Longman Dictionary of Contemporary English homepage

Topic: HOSPITAL

Date: 1800-1900
Origin: manipulation (18-21 centuries), from French, from manipule 'handful', from Latin manipulus

manipulate

verb
     
ma‧nip‧u‧late [transitive]
1 to make someone think and behave exactly as you want them to, by skilfully deceiving or influencing them:
He was one of those men who manipulated people.
You have the constant feeling you are being manipulated.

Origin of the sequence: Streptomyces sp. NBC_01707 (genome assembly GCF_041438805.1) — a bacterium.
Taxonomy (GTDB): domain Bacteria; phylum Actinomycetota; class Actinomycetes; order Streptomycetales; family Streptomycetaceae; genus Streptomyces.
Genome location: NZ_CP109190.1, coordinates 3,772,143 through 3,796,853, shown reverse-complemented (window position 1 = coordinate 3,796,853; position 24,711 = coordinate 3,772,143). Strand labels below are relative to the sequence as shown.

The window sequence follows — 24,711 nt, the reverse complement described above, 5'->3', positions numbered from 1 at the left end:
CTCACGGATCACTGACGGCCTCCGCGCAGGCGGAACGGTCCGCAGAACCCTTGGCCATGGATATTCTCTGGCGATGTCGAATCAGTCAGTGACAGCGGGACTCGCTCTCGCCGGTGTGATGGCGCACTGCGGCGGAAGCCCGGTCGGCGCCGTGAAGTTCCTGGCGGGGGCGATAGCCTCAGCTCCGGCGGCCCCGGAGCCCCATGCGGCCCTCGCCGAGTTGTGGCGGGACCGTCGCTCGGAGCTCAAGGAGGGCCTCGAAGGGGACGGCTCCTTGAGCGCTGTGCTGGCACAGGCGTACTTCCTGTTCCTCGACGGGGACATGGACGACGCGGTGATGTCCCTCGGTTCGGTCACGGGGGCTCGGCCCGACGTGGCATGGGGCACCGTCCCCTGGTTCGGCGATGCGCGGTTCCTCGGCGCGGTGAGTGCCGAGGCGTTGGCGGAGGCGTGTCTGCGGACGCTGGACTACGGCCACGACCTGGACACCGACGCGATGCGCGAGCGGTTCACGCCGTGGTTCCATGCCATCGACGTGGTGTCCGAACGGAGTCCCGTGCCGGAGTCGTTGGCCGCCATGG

manipulate somebody into (doing) something
The thought that any parent would manipulate their child into seeking fame just appalled me.
2 to work skilfully with information, systems etc to achieve the result that you want:
software designed to store and manipulate data
You can integrate text with graphics and manipulate graphic images.
3 medicalMH to move and press bones or muscles to remove pain in them
4 to use skill in moving or handling something:
The workmen manipulated some knobs and levers.
manipulation noun [uncountable]
allegations of political manipulation
manipulation of photographic images
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